Truth in a post-truth world

A lie always harms another; if not some other particular man, it still harms mankind generally.

Immanuel Kant1 18th Century Philosopher
[3700 words, 12 minute read]

We enter 2021 in the middle of a battle for truth. Our globalised world has always held a massive range of ideas, worldviews and ways of judging reality. Yet there is a growing phenomenon for Western nations to grapple with, as the very nature of truth is questioned and challenged, and technology spreads a spectrum of opinions, in a matter of seconds, across the planet.

Increasingly we hear accusations that facts have been misrepresented or, worse, manipulated. Others are only too ready to make us aware of our own echo-chambers reinforcing our views as ‘true’. It really feels like a battle, and in the middle are Christians who want to hold to the highest truth.

How best can Christians respond to the challenge of a society struggling with post-truth, fake news and ‘alternative facts’? 
Can we navigate a route through competing viewpoints, often viciously aligned against one another?

In 2020 we published a book about discipleship which included a chapter all about this, with positive suggestions for Christians to put in place, both for our everyday lives, and as we seek to lead or mentor others towards Jesus. It is reproduced below.

We hope it’s helpful in drawing us back to Jesus who, rather famously and helpfully, cornered the market of truth when He said “I am the way, the truth and the life” (John 14:6).

[Excerpt from The XYZ of Discipleship by Nick & Marjorie Allan, 2020]

A Gathering Storm

There is a gathering storm, a growing trend within Western mindsets – a slide towards a post-truth world. In the postmodern world of academia and popular culture there is no longer one fixed source or interpretation of truth, and every opinion is relative and open to ‘editing’ or reinterpretation, like a Wikipedia article.

There are strong forces within culture which now propose that truth should be seen as relative, and traditional sources of orthodoxy or authority in truth and life are now often viewed with suspicion and resisted. More sinister still is the rise of ‘alternative facts’ and post-truth as a valid way of thinking, speaking, leading others and justifying actions. Add to this the rise of deliberate malicious lie-telling, misinformation and ‘fake news’ which is difficult to discern, and its pernicious impact impossible to measure.

We have witnessed the erosion of public trust in establishment figures as a series of scandals and exposes have revealed deeply cynical cover-ups, particularly in past ten years, with high-profile instances such as the Jimmy Savile scandal and BBC cover-up, the Cambridge Analytica and Facebook information scandal, or admissions of paedophilia within the established Church.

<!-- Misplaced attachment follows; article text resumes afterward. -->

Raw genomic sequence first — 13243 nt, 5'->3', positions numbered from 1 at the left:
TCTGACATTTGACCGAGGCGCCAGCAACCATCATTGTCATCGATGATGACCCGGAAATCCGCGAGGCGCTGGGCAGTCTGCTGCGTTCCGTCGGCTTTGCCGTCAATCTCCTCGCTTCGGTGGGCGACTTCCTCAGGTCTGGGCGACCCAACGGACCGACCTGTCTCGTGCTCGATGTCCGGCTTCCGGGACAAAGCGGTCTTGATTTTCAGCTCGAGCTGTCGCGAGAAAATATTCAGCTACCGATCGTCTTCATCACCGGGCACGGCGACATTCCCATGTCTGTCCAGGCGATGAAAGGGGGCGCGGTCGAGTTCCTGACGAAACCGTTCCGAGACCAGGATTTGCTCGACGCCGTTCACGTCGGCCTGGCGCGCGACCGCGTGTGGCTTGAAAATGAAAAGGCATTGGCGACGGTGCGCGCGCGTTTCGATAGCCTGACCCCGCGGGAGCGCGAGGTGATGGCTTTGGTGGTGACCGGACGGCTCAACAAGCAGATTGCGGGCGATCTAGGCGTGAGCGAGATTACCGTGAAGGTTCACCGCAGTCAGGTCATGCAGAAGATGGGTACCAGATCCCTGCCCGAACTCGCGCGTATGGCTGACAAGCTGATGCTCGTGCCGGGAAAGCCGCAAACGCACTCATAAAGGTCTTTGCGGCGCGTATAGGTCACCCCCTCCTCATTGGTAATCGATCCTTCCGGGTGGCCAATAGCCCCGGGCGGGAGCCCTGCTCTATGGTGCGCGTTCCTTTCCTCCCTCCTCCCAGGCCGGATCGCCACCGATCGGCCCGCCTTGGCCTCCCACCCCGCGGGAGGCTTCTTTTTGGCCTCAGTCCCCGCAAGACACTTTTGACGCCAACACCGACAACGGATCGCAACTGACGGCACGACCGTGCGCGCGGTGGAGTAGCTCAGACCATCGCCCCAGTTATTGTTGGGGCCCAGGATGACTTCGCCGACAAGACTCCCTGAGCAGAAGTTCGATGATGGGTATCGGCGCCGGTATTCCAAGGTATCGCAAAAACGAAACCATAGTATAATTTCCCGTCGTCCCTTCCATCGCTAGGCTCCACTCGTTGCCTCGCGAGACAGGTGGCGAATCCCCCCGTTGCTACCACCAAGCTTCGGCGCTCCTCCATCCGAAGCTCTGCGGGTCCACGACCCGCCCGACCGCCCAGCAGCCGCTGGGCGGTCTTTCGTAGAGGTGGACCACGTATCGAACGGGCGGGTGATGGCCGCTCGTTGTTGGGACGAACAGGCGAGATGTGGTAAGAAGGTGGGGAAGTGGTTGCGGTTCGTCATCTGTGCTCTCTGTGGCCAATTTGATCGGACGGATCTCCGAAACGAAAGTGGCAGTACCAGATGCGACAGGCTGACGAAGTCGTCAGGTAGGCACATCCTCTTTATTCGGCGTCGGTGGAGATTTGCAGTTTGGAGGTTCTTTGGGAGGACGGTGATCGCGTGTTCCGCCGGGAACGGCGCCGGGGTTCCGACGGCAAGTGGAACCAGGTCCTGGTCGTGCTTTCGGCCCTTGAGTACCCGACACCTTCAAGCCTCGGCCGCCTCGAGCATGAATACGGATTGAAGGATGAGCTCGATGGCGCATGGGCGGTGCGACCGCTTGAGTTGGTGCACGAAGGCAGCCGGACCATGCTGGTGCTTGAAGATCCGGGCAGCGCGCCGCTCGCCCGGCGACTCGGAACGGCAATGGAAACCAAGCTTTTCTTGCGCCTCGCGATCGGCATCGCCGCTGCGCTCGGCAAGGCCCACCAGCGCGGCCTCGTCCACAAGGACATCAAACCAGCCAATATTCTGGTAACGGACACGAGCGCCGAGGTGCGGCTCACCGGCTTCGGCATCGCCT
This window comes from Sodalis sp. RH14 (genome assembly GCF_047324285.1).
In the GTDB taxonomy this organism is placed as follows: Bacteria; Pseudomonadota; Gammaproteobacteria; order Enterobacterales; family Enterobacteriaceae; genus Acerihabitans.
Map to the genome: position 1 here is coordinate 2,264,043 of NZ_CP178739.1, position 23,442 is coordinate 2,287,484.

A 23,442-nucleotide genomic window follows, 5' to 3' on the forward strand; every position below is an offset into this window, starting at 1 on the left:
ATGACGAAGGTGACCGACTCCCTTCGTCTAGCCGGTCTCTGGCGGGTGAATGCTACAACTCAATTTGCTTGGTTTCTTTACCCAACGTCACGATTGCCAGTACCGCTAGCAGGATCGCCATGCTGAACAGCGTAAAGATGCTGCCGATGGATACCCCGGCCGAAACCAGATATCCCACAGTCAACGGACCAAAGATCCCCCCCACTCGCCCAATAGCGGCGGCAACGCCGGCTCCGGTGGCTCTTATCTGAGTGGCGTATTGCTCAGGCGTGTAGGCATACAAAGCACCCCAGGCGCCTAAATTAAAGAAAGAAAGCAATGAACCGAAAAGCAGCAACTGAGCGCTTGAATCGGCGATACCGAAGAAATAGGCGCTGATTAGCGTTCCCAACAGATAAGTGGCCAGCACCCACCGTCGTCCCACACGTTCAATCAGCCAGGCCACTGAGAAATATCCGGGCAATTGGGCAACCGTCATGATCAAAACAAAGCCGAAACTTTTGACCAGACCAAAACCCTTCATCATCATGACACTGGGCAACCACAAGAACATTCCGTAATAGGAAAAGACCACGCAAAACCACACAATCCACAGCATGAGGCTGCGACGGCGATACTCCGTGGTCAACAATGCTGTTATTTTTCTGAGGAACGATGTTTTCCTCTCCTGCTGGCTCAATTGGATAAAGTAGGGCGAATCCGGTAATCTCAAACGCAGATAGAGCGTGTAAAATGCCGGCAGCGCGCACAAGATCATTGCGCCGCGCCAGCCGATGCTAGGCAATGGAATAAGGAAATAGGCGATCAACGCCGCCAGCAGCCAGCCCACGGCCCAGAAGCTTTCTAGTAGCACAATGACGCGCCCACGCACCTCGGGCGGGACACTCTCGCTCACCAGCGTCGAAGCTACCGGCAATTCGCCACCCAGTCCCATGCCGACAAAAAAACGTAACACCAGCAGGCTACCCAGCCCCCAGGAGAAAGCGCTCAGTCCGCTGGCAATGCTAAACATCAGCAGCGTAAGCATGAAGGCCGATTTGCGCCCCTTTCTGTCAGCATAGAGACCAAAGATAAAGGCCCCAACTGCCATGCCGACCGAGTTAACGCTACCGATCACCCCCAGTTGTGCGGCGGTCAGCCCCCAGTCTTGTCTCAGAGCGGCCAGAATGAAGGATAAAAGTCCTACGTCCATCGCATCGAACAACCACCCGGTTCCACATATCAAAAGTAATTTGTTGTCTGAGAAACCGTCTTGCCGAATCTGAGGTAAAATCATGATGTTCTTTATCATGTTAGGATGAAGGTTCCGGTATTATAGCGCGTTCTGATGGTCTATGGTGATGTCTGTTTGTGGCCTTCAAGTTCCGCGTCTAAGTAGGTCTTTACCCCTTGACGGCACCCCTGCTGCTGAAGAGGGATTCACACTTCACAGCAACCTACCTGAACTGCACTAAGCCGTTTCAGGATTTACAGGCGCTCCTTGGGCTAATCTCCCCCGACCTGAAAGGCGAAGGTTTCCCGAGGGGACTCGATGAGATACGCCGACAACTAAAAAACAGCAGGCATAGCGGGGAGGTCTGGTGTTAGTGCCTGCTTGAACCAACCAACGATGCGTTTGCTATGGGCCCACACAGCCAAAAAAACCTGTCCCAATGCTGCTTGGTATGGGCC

That is not to say that truth is dead. Far from it. It remains that most people in Western society hold that some things are ‘true’ and truth does still prevail as a concept. It is fiercely defended by many including the influential news media whose function has traditionally been to expose and report truth and facts.

Together we face a philosophical and cultural atmosphere that is increasingly incoherent and breeds mistrust and confusion among those authentically seeking the truth. ‘What is truth?’ asks Pontius Pilate (John 18:38) on behalf of a whole generation.

Alternative facts and post-truth

Into this mixed-up way of interpreting reality is growing a new trend which is extremely dangerous for society and Christian discipleship. In 2017 a White House spokesperson, Kellyanne Conway, rebuffed an NBC journalist’s suggestion that her boss, the Press Secretary Sean Spicer, had lied about the numbers of people who attended President Trump’s inauguration when calling it ‘the largest audience ever to witness an inauguration, period, both in person and around the globe’.2

Conway’s rebuff has gone down in history. She didn’t view Spicer’s comment as a lie. She wouldn’t admit his numbers were false but simply ‘alternative facts’. If everything is relative including the source of truth, then Sean Spicer’s interpretation of reality suddenly and shockingly earned itself legitimacy. It was not deemed as wrong, but simply as alternative. This is a frightening extrapolation of our prevalent relativist philosophy.

Successful communication is now coming to rely less on the currency of facts or verifiable truth than on its ability to persuade and to win an emotional battle, to win people over. Another word for this is propaganda. The media, or any person, may now redefine reality by your ‘facts’ against my ‘alternative facts’.

Most people still want truth and believe in facts. Today’s danger is that we may be approaching what Orwell highlighted satirically as one of the worst crimes of totalitarian regimes: ‘Doublethink’. ‘Doublethink means the power of holding two contradictory beliefs in one’s mind simultaneously, and accepting both of them.’3 The problem is that when you choose your own reality without reference or convention, you also select your own falsehood.

Fake news

Another trend is further destabilising people’s trust in truth. ‘Fake news’ is not a new phenomenon, but today the deliberate spreading of falsehood and disinformation seems to be seeping into our mainstream social media. The devil is the father of fake news. Jesus said the devil ‘is a liar and the father of lies’ (John 8:44), whose tactic is not so much to spread outright falsehood but rather to sow doubt.

Regarding the fake news phenomenon, journalist Matthew d’Ancona says ‘the trick is to provide disruptive entertainment as a distraction’,4 so that the conversation and disagreements simply roll on, rather than finding a conclusion in truth or fact.

Let me entertain you